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The Perth and Peel regions will go back to phase one restrictions over fears a new COVID-19 community case is the quick to spread Delta variant.
West Australians will need to wear a mask indoors and outdoors when they cannot physically distance as the two square metre rule comes back into place and venues are limited to a maximum of 150 patrons.
Health Minister Roger Cook has said Perth and Peel will go back into restrictions.Credit:Hamish Hastie
Hospitality, entertainment venues including casino, retail, beauty and hairdressers; recreation centres including gyms, pilates, yoga, dance and swimming pools and places of worship can remain open but must comply with the new rules.
Community sport will be allowed and weddings and funerals can go ahead with a limit of 150 people but no crowd will be allowed at the West Coast Eagles game at Optus Stadium later on Sunday.
There will be a 30-person limit for all homes and private gatherings.
The snap reaction from the WA Government has been prompted by a woman in her 50s returning a positive COVID-19 test on Saturday night.
The woman had recently been in Sydney and had brunch at the Lyfe Cafe in Bondi on June 19.
She went and got tested at Joondalup Health Campus on Saturday after the cafe was listed as an exposure site in New South Wales.
The woman developed symptoms of the virus on Thursday but did not go to work or leave her home on Friday.
Health authorities are assuming she was infectious from June 22 to 24, a time in which she visited the Ocean Keys shopping centre in Mindarie, the Indian Ocean Brewery, a gym, and a school.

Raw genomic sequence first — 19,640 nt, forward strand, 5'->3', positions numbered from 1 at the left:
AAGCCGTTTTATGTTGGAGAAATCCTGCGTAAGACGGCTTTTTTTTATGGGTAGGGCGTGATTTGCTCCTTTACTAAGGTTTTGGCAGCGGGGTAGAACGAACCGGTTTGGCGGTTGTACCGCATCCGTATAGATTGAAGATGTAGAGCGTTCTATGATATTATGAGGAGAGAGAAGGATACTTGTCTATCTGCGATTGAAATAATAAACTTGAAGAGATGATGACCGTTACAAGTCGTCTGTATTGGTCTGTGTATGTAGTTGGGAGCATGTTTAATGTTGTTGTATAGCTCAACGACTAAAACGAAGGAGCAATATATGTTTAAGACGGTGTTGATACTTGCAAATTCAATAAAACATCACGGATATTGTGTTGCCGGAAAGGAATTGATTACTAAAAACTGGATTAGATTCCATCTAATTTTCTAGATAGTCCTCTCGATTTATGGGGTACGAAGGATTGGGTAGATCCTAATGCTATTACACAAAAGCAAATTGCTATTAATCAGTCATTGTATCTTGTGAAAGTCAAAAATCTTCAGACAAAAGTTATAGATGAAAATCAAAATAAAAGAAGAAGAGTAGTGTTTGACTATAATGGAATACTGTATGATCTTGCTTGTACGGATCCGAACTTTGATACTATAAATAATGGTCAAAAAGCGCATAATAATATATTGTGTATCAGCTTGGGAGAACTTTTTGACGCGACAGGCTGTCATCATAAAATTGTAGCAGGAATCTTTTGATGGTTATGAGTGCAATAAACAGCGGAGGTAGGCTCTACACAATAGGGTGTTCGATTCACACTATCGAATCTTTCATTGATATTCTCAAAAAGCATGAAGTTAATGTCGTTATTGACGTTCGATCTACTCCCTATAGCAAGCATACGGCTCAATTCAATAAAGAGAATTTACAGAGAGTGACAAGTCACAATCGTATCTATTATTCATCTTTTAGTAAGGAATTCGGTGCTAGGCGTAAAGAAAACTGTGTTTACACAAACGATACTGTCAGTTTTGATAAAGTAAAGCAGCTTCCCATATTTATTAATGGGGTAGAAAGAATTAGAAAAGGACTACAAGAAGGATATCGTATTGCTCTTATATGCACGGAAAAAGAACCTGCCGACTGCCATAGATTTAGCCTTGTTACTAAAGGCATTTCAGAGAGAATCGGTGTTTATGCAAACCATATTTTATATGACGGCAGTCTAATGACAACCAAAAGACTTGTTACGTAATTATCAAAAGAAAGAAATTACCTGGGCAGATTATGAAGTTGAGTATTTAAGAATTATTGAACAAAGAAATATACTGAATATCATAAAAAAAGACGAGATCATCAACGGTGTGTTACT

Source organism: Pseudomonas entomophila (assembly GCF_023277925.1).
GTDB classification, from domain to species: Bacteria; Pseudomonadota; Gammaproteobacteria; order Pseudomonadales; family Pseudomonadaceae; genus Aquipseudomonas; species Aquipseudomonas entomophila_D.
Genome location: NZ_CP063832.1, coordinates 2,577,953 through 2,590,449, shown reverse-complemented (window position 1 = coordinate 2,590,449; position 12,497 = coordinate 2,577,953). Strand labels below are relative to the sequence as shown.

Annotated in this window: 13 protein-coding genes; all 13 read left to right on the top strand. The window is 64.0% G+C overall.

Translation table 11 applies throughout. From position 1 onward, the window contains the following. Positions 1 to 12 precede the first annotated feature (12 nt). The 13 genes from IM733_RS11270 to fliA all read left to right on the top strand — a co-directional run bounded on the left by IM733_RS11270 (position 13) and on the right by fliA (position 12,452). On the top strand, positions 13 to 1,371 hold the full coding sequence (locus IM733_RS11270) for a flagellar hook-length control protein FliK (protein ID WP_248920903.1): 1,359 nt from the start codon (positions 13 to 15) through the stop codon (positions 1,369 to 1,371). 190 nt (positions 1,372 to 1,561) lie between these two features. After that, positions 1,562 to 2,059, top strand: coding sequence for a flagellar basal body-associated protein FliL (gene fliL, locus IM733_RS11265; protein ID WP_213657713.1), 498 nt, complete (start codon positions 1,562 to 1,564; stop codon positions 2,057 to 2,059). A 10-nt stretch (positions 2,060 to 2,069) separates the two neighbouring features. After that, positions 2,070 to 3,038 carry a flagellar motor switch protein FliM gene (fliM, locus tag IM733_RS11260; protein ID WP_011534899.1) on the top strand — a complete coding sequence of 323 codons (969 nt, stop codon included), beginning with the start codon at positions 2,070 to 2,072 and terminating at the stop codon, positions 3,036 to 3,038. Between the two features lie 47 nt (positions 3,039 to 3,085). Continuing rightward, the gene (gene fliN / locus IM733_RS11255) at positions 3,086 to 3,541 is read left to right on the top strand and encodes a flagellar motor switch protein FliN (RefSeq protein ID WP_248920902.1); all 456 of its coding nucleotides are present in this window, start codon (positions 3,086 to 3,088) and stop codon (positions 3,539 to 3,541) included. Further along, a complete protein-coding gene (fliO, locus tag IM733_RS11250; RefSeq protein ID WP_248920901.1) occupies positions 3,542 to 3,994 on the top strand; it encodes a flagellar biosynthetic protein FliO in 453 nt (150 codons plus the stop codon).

She also works as a physiotherapist and saw clients on Tuesday, Wednesday, and Thursday.
No positive tests have come back for 252 West Australian workers who have returned from the Newmont Corporation’s Granite gold mine in the Northern Territory, where a man has tested COVID-positive.
WA one of the most susceptible states to an outbreak
WA removed its remaining COVID-19 capacity restrictions at hospitality venues and for festivals on Wednesday based on the strength of its contact tracing abilities in an outbreak, according to Chief Health Officer Andy Robertson.
The state became the second jurisdiction after the Northern Territory to get rid of all its capacity limit and spacing rules by going to what is known as Phase 5 restrictions.
Dr Robertson gave a warning in his health advice to the Premier on June 18 that going to Phase 5 came with risks, especially with the emergence of new variants of the disease.
“Modelling shows that WA in Phase 4C, even after the previous lockdowns and subsequent restrictions, remains one of the most susceptible of all the larger jurisdictions to a major outbreak, due to the increased numbers of people moving around in our society and the mixing between non-family groups,” he wrote.
“This susceptibility has continued to increase in recent modelling.
“Phase 5, which would remove the final restrictions on physical distancing and would significantly increase the numbers and mixing at high risk venues, including at bars, nightclubs, music venues and events, is anticipated to raise that susceptibility further.”
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